So begins Ellen's heartbreaking story of coming of age in the long shadow of World War II. She starts with Randall, the cousin with whom she had shared Easter Sundays, secrets and, perhaps, love. When Ellen receives a package after Randall's death containing his diary and a book called The Gardens of Kyoto, the mysteries of his short life start to unravel. But it soon becomes apparent that Ellen's memory may be distorting reality, altered as it is by a mix of imagination and disappointment, and that the truth about Randall, and others, may be hidden.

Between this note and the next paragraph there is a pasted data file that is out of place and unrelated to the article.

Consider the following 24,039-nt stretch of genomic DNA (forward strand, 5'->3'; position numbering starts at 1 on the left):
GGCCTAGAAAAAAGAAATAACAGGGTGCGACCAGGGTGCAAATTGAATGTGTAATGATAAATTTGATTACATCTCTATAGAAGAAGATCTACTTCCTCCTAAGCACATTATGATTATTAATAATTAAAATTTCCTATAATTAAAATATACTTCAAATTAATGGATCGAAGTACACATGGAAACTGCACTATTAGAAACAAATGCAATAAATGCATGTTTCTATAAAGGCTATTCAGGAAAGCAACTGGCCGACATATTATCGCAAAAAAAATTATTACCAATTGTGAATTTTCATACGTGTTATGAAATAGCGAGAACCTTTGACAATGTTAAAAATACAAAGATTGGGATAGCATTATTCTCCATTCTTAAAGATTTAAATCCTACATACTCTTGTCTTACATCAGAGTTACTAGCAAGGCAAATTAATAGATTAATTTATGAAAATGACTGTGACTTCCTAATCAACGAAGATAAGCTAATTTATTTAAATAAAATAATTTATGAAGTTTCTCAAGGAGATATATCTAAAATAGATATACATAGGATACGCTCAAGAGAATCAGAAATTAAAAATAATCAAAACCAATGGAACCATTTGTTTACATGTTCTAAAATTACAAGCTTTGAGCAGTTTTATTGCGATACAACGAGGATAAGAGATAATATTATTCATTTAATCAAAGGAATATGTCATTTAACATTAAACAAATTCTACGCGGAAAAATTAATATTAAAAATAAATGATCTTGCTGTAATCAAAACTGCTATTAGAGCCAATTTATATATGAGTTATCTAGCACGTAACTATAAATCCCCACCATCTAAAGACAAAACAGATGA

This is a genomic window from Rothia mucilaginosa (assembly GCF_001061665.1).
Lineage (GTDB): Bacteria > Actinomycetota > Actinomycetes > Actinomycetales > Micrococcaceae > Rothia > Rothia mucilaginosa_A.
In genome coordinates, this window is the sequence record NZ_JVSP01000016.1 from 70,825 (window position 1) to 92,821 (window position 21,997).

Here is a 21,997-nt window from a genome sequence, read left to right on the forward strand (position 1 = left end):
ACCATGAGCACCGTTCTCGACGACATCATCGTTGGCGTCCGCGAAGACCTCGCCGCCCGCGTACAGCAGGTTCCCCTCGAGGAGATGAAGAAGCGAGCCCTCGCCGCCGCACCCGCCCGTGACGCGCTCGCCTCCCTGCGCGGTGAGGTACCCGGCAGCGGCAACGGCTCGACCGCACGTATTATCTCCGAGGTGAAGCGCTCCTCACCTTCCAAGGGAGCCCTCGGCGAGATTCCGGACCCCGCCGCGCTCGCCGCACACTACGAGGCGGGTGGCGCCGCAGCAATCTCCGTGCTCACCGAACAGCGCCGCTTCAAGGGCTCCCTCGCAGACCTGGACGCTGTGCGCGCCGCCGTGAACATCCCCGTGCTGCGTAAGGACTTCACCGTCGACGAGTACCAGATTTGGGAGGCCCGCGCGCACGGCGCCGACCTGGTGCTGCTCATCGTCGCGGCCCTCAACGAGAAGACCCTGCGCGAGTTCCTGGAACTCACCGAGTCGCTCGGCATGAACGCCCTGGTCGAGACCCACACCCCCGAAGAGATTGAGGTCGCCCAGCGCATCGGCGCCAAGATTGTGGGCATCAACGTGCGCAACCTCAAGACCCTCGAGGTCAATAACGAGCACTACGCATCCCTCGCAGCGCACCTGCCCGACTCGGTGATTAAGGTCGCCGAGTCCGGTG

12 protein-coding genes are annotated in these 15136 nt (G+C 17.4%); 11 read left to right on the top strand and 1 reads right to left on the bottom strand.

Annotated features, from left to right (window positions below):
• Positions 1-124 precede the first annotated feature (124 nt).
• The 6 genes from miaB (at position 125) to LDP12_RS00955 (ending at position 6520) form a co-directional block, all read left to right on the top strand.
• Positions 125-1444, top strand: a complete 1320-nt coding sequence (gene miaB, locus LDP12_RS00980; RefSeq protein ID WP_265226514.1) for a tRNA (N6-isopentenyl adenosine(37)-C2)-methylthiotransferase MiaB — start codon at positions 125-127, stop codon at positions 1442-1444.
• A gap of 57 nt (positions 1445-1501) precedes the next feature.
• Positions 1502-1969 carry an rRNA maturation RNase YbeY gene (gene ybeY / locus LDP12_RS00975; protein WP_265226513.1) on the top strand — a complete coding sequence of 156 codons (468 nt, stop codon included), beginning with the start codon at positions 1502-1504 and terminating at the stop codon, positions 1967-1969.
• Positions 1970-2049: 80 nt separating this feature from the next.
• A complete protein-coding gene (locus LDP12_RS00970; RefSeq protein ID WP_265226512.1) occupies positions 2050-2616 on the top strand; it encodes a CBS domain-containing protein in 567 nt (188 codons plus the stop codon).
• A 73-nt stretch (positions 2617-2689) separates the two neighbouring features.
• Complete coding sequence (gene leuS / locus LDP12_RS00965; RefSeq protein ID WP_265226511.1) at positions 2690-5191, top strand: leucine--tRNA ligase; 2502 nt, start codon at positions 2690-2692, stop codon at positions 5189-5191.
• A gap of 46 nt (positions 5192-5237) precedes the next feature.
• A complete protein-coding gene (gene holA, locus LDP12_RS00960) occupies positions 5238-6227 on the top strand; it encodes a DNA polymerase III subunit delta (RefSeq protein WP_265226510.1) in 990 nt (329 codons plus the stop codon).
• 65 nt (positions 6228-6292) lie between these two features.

With lyrical, seductive prose, Walbert spins several parallel stories of the damage done by war. Like the mysterious arrangements of the intricate sand, rock and gravel gardens of Kyoto, they gracefully assemble into a single, rich mosaic.